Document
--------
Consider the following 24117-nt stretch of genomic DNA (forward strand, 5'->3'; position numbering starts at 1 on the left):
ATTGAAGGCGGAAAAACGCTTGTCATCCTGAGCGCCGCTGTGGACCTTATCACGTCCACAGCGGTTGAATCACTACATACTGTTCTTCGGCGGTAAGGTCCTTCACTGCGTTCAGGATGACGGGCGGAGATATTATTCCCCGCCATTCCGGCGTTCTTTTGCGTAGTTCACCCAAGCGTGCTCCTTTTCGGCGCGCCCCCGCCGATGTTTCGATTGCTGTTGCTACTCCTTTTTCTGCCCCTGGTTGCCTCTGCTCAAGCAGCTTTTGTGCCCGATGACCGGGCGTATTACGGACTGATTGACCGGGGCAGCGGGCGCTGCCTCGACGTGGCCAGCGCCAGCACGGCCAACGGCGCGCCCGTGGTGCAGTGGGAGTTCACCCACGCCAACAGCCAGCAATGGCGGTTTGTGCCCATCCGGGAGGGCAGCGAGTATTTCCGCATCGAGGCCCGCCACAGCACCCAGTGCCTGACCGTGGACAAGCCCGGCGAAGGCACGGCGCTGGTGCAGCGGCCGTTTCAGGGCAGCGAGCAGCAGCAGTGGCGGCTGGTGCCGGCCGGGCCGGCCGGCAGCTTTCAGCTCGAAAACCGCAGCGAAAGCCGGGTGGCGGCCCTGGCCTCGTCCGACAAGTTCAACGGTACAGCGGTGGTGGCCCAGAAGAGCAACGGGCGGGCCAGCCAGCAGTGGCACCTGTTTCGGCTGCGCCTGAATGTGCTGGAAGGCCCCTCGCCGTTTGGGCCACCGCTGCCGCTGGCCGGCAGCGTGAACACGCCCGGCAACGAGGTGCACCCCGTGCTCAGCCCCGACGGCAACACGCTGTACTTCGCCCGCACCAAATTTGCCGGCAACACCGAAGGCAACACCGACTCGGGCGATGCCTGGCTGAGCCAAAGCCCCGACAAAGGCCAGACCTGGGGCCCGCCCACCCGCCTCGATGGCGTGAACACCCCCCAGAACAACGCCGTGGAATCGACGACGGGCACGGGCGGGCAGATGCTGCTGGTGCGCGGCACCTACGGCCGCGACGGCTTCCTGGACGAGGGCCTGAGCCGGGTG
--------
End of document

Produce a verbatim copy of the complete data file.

Consider the following 24117-nt stretch of genomic DNA (forward strand, 5'->3'; position numbering starts at 1 on the left):
ATTGAAGGCGGAAAAACGCTTGTCATCCTGAGCGCCGCTGTGGACCTTATCACGTCCACAGCGGTTGAATCACTACATACTGTTCTTCGGCGGTAAGGTCCTTCACTGCGTTCAGGATGACGGGCGGAGATATTATTCCCCGCCATTCCGGCGTTCTTTTGCGTAGTTCACCCAAGCGTGCTCCTTTTCGGCGCGCCCCCGCCGATGTTTCGATTGCTGTTGCTACTCCTTTTTCTGCCCCTGGTTGCCTCTGCTCAAGCAGCTTTTGTGCCCGATGACCGGGCGTATTACGGACTGATTGACCGGGGCAGCGGGCGCTGCCTCGACGTGGCCAGCGCCAGCACGGCCAACGGCGCGCCCGTGGTGCAGTGGGAGTTCACCCACGCCAACAGCCAGCAATGGCGGTTTGTGCCCATCCGGGAGGGCAGCGAGTATTTCCGCATCGAGGCCCGCCACAGCACCCAGTGCCTGACCGTGGACAAGCCCGGCGAAGGCACGGCGCTGGTGCAGCGGCCGTTTCAGGGCAGCGAGCAGCAGCAGTGGCGGCTGGTGCCGGCCGGGCCGGCCGGCAGCTTTCAGCTCGAAAACCGCAGCGAAAGCCGGGTGGCGGCCCTGGCCTCGTCCGACAAGTTCAACGGTACAGCGGTGGTGGCCCAGAAGAGCAACGGGCGGGCCAGCCAGCAGTGGCACCTGTTTCGGCTGCGCCTGAATGTGCTGGAAGGCCCCTCGCCGTTTGGGCCACCGCTGCCGCTGGCCGGCAGCGTGAACACGCCCGGCAACGAGGTGCACCCCGTGCTCAGCCCCGACGGCAACACGCTGTACTTCGCCCGCACCAAATTTGCCGGCAACACCGAAGGCAACACCGACTCGGGCGATGCCTGGCTGAGCCAAAGCCCCGACAAAGGCCAGACCTGGGGCCCGCCCACCCGCCTCGATGGCGTGAACACCCCCCAGAACAACGCCGTGGAATCGACGACGGGCACGGGCGGGCAGATGCTGCTGGTGCGCGGCACCTACGGCCGCGACGGCTTCCTGGACGAGGGCCTGAGCCGGGTG